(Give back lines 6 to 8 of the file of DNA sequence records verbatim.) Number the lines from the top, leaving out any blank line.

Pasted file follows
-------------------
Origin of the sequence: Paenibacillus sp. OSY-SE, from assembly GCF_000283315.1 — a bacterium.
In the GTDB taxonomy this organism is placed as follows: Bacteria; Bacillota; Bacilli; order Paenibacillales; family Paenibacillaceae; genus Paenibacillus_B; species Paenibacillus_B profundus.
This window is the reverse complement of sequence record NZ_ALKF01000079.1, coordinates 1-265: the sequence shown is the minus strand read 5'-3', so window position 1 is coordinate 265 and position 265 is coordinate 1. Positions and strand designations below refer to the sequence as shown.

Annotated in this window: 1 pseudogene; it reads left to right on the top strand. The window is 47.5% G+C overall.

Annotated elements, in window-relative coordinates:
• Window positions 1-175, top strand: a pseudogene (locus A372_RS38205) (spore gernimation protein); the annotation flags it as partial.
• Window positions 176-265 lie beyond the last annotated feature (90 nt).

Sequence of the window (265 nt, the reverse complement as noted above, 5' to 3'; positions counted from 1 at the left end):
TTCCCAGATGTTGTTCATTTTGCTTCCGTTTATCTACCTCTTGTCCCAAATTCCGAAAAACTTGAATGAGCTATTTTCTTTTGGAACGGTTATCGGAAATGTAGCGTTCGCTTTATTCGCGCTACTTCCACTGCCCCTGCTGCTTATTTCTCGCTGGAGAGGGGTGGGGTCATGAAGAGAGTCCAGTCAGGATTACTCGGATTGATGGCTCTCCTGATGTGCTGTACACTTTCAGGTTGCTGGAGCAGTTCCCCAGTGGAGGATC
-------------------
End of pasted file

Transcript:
• Window positions 1-175, top strand: a pseudogene (locus A372_RS38205) (spore gernimation protein); the annotation flags it as partial.
• Window positions 176-265 lie beyond the last annotated feature (90 nt).

Sequence of the window (265 nt, the reverse complement as noted above, 5' to 3'; positions counted from 1 at the left end):